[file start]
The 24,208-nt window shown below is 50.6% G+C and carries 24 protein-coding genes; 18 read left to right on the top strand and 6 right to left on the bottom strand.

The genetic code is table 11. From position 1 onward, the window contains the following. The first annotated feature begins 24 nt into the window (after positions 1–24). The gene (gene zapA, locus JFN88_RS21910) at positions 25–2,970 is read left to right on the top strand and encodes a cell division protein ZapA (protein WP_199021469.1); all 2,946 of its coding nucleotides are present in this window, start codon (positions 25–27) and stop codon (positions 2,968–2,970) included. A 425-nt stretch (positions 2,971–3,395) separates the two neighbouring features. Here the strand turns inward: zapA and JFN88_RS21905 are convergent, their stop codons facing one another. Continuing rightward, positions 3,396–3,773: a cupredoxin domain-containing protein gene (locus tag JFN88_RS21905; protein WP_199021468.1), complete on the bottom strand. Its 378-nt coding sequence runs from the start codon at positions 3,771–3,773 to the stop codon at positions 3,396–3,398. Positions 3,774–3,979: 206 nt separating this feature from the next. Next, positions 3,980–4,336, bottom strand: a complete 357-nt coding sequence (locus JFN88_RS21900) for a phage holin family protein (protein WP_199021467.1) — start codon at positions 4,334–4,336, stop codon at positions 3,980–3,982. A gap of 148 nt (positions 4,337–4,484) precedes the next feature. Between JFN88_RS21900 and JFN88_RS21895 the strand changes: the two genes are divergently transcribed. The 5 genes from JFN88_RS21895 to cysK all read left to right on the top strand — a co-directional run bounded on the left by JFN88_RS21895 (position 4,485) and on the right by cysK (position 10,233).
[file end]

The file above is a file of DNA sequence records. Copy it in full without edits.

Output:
The 24,208-nt window shown below is 50.6% G+C and carries 24 protein-coding genes; 18 read left to right on the top strand and 6 right to left on the bottom strand.

The genetic code is table 11. From position 1 onward, the window contains the following. The first annotated feature begins 24 nt into the window (after positions 1–24). The gene (gene zapA, locus JFN88_RS21910) at positions 25–2,970 is read left to right on the top strand and encodes a cell division protein ZapA (protein WP_199021469.1); all 2,946 of its coding nucleotides are present in this window, start codon (positions 25–27) and stop codon (positions 2,968–2,970) included. A 425-nt stretch (positions 2,971–3,395) separates the two neighbouring features. Here the strand turns inward: zapA and JFN88_RS21905 are convergent, their stop codons facing one another. Continuing rightward, positions 3,396–3,773: a cupredoxin domain-containing protein gene (locus tag JFN88_RS21905; protein WP_199021468.1), complete on the bottom strand. Its 378-nt coding sequence runs from the start codon at positions 3,771–3,773 to the stop codon at positions 3,396–3,398. Positions 3,774–3,979: 206 nt separating this feature from the next. Next, positions 3,980–4,336, bottom strand: a complete 357-nt coding sequence (locus JFN88_RS21900) for a phage holin family protein (protein WP_199021467.1) — start codon at positions 4,334–4,336, stop codon at positions 3,980–3,982. A gap of 148 nt (positions 4,337–4,484) precedes the next feature. Between JFN88_RS21900 and JFN88_RS21895 the strand changes: the two genes are divergently transcribed. The 5 genes from JFN88_RS21895 to cysK all read left to right on the top strand — a co-directional run bounded on the left by JFN88_RS21895 (position 4,485) and on the right by cysK (position 10,233).